U.S. Transportation Secretary Ray LaHood today announced the second allocation of Federal Transit Administration (FTA) storm-related aid through the FY 2013 Disaster Relief Appropriations Act. The $164.2 million allocated today includes $163.4 million to reimburse New Jersey Transit Corporation (NJT), the Port Authority Trans-Hudson Corp. (PATH) and the New York Metropolitan Transportation Authority (MTA) for expenses incurred while preparing for and recovering from Hurricane Sandy. The City of Long Beach and Westchester County in New York and the Milford Transit District in Connecticut received reimbursements totaling an additional $841,000.
"In keeping with our pledge to help transit agencies make a full recovery from Hurricane Sandy, we are moving quickly to get disaster relief funds out the door as soon as possible," said Secretary LaHood. "President Obama has called on us to invest in our nation's infrastructure--and that includes ensuring that our transit systems are in good working order and ready to meet riders' needs safely and efficiently."
This second round of federal transit funds are part of the FTA's Public Transportation Emergency Relief Program, which allows FTA to reimburse eligible public transportation capital and operating costs in the event of a federally declared disaster.
A total of $10.9 billion was appropriated for the program under the Disaster Relief Appropriations Act, which was signed into law by President Obama on January 29, 2013. However, this funding is now reduced by 5 percent, or $545 million, because of the mandatory budget cuts known as sequestration that took effect on March 1.
"In just over six weeks since President Obama signed the disaster relief bill into law, the FTA has responsibly allocated more than half a billion dollars to reimburse transit agencies most impacted by Hurricane Sandy," said FTA Administrator Peter Rogoff. "With millions of commuters using these systems each day and transit ridership approaching record highs across the nation, we must ensure that these systems are fully restored and protected from future disasters."
The $164,228,214 allocated today will reimburse for labor, materials and capital costs incurred to protect vehicles, facilities and infrastructure; conduct emergency operations, including temporary transit service; and make immediate and permanent repairs, as follows:
NJT is receiving $144,416,559 for repair and replacement of equipment and facilities that suffered extensive damage by Hurricane Sandy, restoration of bus service, and emergency bus and special ferry operations to transport NJT passengers to and from Manhattan until rail service and tunnel operations could be restored. Funds will be used to repair extensive damage due to flooding to facilities, rail infrastructure and equipment, including Hoboken Yard and Terminal, maintenance facilities and power substations, the Hudson-Bergen Light Rail Line, Newark City Subway Light Rail System, North Jersey Coast Commuter Rail Line and Gladstone Branch Commuter Rail Line.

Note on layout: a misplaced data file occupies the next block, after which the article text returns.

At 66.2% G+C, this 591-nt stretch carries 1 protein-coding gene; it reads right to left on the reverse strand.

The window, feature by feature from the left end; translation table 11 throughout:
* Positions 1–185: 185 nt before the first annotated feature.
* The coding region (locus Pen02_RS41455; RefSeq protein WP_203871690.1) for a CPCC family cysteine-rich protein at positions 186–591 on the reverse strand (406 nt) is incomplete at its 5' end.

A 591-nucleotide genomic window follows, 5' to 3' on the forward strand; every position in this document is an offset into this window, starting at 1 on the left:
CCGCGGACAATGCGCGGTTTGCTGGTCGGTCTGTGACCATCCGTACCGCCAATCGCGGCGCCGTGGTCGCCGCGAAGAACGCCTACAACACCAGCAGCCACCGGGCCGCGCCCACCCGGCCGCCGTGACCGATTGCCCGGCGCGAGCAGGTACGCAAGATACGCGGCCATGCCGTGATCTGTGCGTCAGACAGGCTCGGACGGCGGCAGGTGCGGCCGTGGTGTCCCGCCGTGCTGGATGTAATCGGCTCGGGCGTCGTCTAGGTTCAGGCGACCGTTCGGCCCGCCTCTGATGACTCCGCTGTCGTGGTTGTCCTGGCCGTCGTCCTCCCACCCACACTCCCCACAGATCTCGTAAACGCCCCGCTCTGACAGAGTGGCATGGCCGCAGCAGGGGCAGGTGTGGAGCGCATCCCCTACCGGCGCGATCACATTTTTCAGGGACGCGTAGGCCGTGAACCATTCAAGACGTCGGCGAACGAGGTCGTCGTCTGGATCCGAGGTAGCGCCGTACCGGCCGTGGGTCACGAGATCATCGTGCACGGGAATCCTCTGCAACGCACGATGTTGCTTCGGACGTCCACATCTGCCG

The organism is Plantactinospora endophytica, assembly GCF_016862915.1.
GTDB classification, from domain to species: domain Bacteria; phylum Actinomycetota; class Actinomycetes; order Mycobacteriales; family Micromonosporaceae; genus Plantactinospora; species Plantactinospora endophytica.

PATH is receiving an additional allocation of $18,213,824 following FTA's first allocation of $141,506,347 on March 6. This brings the total amount reimbursed to PATH to $159,720,171. The funds are for efforts undertaken to address the storm's catastrophic impact on commuter rail service between New York and New Jersey (including the Hoboken-World Trade Center and service between Hudson and Essex counties in New Jersey and Manhattan). Funds were expended to set up alternative commuter service; repair electric substations and signal infrastructure; replace and repair rolling stock; and repair maintenance facilities.
New York MTA is receiving an additional allocation of $756,915 following FTA's first allocation of $193,136,983 on March 6. This brings the total amount reimbursed to the MTA to $193,893,898. The funds are for repair and restoration of the Easter River tunnels; the South Ferry/Whitehall station; the Rockaway line; rail yards, maintenance shops, and other facilities; and heavy rail cars. The funds support work by New York City Transit; the Staten Island, Long Island, and Metro-North railroads; and MTA Bus.
The City of Long Beach is receiving $518,364 for emergency protective measures taken, such as evacuating residents to shelters, moving transit equipment to protect against the storm, providing additional transit service in place of the disabled Long Island Rail Road, and emergency repairs to buses damaged by salt water erosion.
Westchester County is receiving $317,200 for emergency protective measures to minimize the impact of extreme weather on the Bee-Line bus system, such as surveying roads for closure and maintaining personnel onsite at transit garages, as well as restoring service following the storm.
The Milford Transit District is receiving $5,352 for operating expenses associated with evacuations, transporting residents for the City of Milford's Safe and Warm Program in areas without power, and for debris removal.
The Moving Ahead for Progress in the 21st Century Act (MAP-21) authorized FTA's Emergency Relief Program, granting FTA the primary responsibility for reimbursing emergency response and recovery costs after an emergency or major disaster that affects public transportation systems. On February 6, 2013, FTA issued a notice of funding availability outlining three eligible categories of funding for which applicants affected by Hurricane Sandy could request reimbursement through the new program. FTA announced the first round of reimbursements on March 6. Up to $2 billion of this aid must be made available no later than March 30, 2013. Additional requests for reimbursement will be reviewed on a rolling basis.